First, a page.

Disorderly Conduct Charges
Florida, like many other states, has laws on the books that are over one hundred years old. When reading these laws, they can obviously seem outdated and even confusing. Such laws are often written in a vague and old-timey manner that makes it difficult to tell what conduct is actually prohibited by the law. Prosecutors and police are very clever when it comes to interpreting these vaguely written laws in order to prosecute people for what should be non-criminal conduct. If you think you’ve been targeted and prosecuted for a crime like this, you should do everything you can do to defend yourself and assert your rights by hiring a specialized Clearwater criminal defense lawyer.
One of these vague and ancient laws is Florida Statute 877.03 which prohibits a breach of the peace and disorderly conduct. The statute has been around for a long and simply reading the text of the statute will give clues to how outdated the law really is. This has done nothing to stop police from charging people with this offense for extremely minor conduct. Because the criminal charge itself is relatively minor, it is rare that defendants choose to challenge their convictions to an extent that would get rid of the law. However, skilled lawyers like the ones at Hanlon Law have developed effective defenses against these types of charges.Elements of Disorderly Conduct
Florida’s disorderly conduct law states that it is a second degree misdemeanor punishable by up to 60 days in jail for anyone to commit an act “of a nature to corrupt the public morals, or outrage the sense of public decency, or affect the peace and quiet of persons who may witness them, or engages in brawling or fighting, or engages in such conduct as to constitute a breach of the peace or disorderly conduct.”
Clearer, more modern criminal laws prohibit specific conduct. The theft statute makes it illegal to take the property of another person. The murder statute prohibits the premeditated killing of another human being. The disorderly conduct statute prohibits “corrupting the public morals” and “outraging public decency.” Public morals is an oxymoron. Every individual in our society has a different idea of what actions might be moral or immoral. Especially today, we have many citizens who have political and moral beliefs on opposite ends of the spectrum.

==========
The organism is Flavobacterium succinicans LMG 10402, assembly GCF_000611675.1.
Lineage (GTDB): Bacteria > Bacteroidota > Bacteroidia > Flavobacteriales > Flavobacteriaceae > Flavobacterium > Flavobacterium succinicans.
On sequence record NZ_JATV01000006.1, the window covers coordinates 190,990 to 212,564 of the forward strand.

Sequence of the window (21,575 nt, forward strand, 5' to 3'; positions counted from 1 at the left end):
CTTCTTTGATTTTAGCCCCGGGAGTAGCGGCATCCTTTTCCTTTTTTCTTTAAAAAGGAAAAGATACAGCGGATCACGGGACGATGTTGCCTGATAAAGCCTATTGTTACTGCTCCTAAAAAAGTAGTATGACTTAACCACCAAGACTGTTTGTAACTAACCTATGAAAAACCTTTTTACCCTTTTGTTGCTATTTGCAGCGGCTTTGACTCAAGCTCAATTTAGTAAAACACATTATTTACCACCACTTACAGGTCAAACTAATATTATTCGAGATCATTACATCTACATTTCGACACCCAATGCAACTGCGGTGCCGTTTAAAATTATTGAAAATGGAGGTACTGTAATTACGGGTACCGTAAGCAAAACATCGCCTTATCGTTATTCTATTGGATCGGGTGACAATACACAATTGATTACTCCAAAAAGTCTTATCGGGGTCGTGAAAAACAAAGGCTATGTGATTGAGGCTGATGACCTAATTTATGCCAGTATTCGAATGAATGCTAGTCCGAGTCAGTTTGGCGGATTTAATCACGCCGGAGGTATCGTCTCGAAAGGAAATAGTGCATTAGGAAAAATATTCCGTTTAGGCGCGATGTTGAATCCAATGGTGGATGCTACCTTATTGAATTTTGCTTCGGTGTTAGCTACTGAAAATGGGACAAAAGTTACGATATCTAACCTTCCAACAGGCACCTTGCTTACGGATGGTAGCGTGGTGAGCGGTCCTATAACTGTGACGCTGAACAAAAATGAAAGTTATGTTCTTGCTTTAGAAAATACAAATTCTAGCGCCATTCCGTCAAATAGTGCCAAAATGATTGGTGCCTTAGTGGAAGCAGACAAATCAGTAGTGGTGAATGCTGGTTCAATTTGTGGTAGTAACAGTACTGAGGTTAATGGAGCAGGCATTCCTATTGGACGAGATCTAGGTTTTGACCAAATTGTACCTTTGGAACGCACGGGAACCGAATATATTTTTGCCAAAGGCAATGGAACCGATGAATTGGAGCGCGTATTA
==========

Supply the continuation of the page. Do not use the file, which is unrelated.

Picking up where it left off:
This confusing prohibition of outraging public decency makes it easy for cops and prosecutors to go after people for conduct that might not seem illegal. Often, charges like these are levied against people who are drunk and loud in public. Other times, officials will use these criminal charges to try to punish protesters or other people who are exercising their rights to free speech. Worst, police officers sometimes arrest people for disorderly conduct when they truly have no legal basis to make an arrest but simply want to detain someone that they don’t like.
People caught up in these situations often decide to plea guilty or no contest to the case because the prosecutors and judges involved offer attractive plea deals like time served or court costs. But these resolutions only serve to continue to justify the use of these vague and problematic criminal statutes. If you have been charged with breach of the peace or disorderly conduct, don’t take the plea until you have fully consulted with an experienced Clearwater criminal defense lawyer.Speak to a Criminal Defense Lawyer Today
A dedicated criminal lawyer by your side may be able to show that whatever you were arrested for was actually constitutionally protected. If you were arrested for yelling at a police officer or filming another person’s arrest, you were exercising your first amendment rights and your case should be dismissed. The lawyers at Hanlon Law are experienced dealing with nonsensical laws like these and can help develop the best defense for your case. Call our dedicated Clearwater criminal defense lawyers today at 727.897.5413.